ALONE, none of the Visegrad Four countries can be such a critical force that it could eliminate risks affecting the region or create a qualitatively-new situation for further development, Gábor Iklódy, state secretary and political director of the Hungarian Ministry of Foreign Affairs said. The Slovak Spectator spoke to Iklódy about the challenges that the Visegrad Four countries face and the prospects of the grouping in the 21st century.
The Slovak Spectator (TSS): After joining the EU, cooperation among the Visegrad countries shifted mainly into the spheres of culture and education. Which areas of further cooperation by these four central European countries have not been pursued so far? In which fields can the potential of the region as a whole be best used? Which spheres does Hungary define as priorities?
Gábor Iklódy (GI): The cultural, educational and the civil society aspect, also thanks to the International Visegrad Fund, is a very important and dynamically developing element of our cooperation. However, the V4 is a much wider consultative and cooperative framework which has already become a brand within the European Union. We strive to effectively represent our common interests in the European Union or to make an active contribution to the development of EU policies. The four countries regularly consult about issues on the EU agenda as well as coordinate their approach to other significant topics.
The Hungarian presidency, which started in July, will focus on the integration of the western Balkans into the Euro-Atlantic structures while maintaining the commitments to the EU and assisting the takeoff of the Eastern Partnership initiative. We wish to invigorate consultations in issues of energy policies and energy safety, as well as the development of North-South road, railway and energy corridors and connections with the use of EU funds. We would also monitor where we stand on common ground regarding the future of EU cohesion policies as well as in making use of EU resources more dynamic. More intense cooperation in the integration of the Roma community is on our agenda as well.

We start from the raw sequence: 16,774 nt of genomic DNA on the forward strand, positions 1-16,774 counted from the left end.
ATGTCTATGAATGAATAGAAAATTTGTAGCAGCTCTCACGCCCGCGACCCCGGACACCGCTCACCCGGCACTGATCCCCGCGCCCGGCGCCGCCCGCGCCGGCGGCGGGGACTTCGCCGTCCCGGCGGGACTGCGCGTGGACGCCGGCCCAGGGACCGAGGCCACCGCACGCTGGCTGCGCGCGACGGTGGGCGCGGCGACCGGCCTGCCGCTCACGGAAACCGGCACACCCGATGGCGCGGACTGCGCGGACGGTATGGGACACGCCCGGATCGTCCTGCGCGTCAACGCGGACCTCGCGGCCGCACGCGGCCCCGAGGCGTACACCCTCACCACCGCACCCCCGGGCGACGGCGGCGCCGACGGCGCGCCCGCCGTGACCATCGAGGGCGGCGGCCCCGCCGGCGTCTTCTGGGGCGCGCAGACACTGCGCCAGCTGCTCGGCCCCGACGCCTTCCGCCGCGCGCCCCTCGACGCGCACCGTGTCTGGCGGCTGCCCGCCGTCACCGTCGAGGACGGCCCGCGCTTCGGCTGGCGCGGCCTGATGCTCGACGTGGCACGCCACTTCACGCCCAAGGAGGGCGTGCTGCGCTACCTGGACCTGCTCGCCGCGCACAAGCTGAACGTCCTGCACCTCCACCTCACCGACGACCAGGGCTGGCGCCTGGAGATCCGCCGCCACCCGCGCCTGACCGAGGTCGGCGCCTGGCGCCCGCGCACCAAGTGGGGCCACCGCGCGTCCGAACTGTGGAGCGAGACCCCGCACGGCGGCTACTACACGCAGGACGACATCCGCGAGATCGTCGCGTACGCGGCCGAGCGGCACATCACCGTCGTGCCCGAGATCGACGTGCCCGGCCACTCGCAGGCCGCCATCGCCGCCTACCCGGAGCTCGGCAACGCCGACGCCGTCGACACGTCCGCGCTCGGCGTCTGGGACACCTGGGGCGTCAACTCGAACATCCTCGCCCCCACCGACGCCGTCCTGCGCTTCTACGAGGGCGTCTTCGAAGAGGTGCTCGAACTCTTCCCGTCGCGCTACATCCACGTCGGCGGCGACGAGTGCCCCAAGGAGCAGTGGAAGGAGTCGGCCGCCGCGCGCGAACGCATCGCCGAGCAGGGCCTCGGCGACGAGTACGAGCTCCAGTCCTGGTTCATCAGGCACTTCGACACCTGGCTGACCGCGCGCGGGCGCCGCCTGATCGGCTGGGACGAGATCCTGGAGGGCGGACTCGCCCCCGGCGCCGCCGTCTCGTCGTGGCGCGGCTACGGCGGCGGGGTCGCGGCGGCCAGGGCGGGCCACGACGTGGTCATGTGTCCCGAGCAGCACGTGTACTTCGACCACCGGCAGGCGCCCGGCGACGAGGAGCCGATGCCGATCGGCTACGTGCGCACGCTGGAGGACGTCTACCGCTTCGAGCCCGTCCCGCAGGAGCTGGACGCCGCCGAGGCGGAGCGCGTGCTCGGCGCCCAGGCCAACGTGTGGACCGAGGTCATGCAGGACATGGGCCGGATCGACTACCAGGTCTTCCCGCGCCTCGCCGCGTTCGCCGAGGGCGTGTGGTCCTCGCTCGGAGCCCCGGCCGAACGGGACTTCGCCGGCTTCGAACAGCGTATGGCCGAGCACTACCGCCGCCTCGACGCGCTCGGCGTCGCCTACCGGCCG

TSS: One of the current priorities of V4 countries is passing on their experiences with integration into NATO and the EU to countries which are seeking to join the Euro-Atlantic structures in the future. What can V4 offer these countries?
GI: The Visegrad countries have a shared interest in the democratization of neighbouring regions, especially the western Balkans and our eastern neighbours. The V4 countries have transformational and transitional experiences relevant for these partners. Then the V4 is an important forum for sharing experiences about regional cooperation, since cooperation between the regions might work as an important engine for the development of these regions.
The support provided by the International Visegrad Fund is also an effective tool for sharing integration experiences. With the use of the fund’s resources we are able to run Belarusian, Ukrainian and western Balkan scholarships while with the help of the fund we have started a programme to support building democracies in Belarus, Serbia and Georgia.
The multilateral dimension of the Eastern Partnership could also provide a good framework for the transfer of V4 experiences and for the coordination of support for our eastern partners.
TSS: Despite the fact that V4 countries are culturally very close, history not only unites them, but also sometimes divides them – an example is the current tension in relations between Hungary and Slovakia. How can Visegrad cooperation help to solve these problems?
GI: It is absolutely true: the Visegrad countries are bound by historical and cultural heritage. Yet, it also is true that we are competitors in some of the areas. But it is quite important for us to see that alone none of our countries make up such a critical force that it alone would eliminate the risks affecting the region and would create a qualitatively-new situation for further development. Now when we all are seeking ways out from the global economic crisis at political, institutional and economic levels, the key question remains whether our region is able to represent a common value system. Or perhaps the question also could be: what form do we wish Central Europe to have in 10-15 years? No one else will do this work for us inhabitants of the Visegrad Region.